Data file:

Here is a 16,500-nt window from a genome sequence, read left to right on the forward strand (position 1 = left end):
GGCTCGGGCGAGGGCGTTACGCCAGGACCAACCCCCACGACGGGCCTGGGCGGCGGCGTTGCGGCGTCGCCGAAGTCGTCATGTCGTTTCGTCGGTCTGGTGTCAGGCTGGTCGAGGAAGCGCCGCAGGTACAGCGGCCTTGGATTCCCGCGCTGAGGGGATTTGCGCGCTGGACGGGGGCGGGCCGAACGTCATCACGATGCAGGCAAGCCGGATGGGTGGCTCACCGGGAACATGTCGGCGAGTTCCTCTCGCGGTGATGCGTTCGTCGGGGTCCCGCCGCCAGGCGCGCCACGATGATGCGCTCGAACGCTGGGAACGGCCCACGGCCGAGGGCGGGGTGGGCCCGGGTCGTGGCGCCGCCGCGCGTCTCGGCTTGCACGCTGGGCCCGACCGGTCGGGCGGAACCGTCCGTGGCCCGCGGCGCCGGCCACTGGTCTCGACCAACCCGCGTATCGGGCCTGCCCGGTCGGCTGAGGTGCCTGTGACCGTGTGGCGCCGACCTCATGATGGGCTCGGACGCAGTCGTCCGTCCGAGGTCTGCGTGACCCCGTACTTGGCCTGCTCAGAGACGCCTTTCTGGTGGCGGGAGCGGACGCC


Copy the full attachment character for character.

Here is a 16,500-nt window from a genome sequence, read left to right on the forward strand (position 1 = left end):
GGCTCGGGCGAGGGCGTTACGCCAGGACCAACCCCCACGACGGGCCTGGGCGGCGGCGTTGCGGCGTCGCCGAAGTCGTCATGTCGTTTCGTCGGTCTGGTGTCAGGCTGGTCGAGGAAGCGCCGCAGGTACAGCGGCCTTGGATTCCCGCGCTGAGGGGATTTGCGCGCTGGACGGGGGCGGGCCGAACGTCATCACGATGCAGGCAAGCCGGATGGGTGGCTCACCGGGAACATGTCGGCGAGTTCCTCTCGCGGTGATGCGTTCGTCGGGGTCCCGCCGCCAGGCGCGCCACGATGATGCGCTCGAACGCTGGGAACGGCCCACGGCCGAGGGCGGGGTGGGCCCGGGTCGTGGCGCCGCCGCGCGTCTCGGCTTGCACGCTGGGCCCGACCGGTCGGGCGGAACCGTCCGTGGCCCGCGGCGCCGGCCACTGGTCTCGACCAACCCGCGTATCGGGCCTGCCCGGTCGGCTGAGGTGCCTGTGACCGTGTGGCGCCGACCTCATGATGGGCTCGGACGCAGTCGTCCGTCCGAGGTCTGCGTGACCCCGTACTTGGCCTGCTCAGAGACGCCTTTCTGGTGGCGGGAGCGGACGCC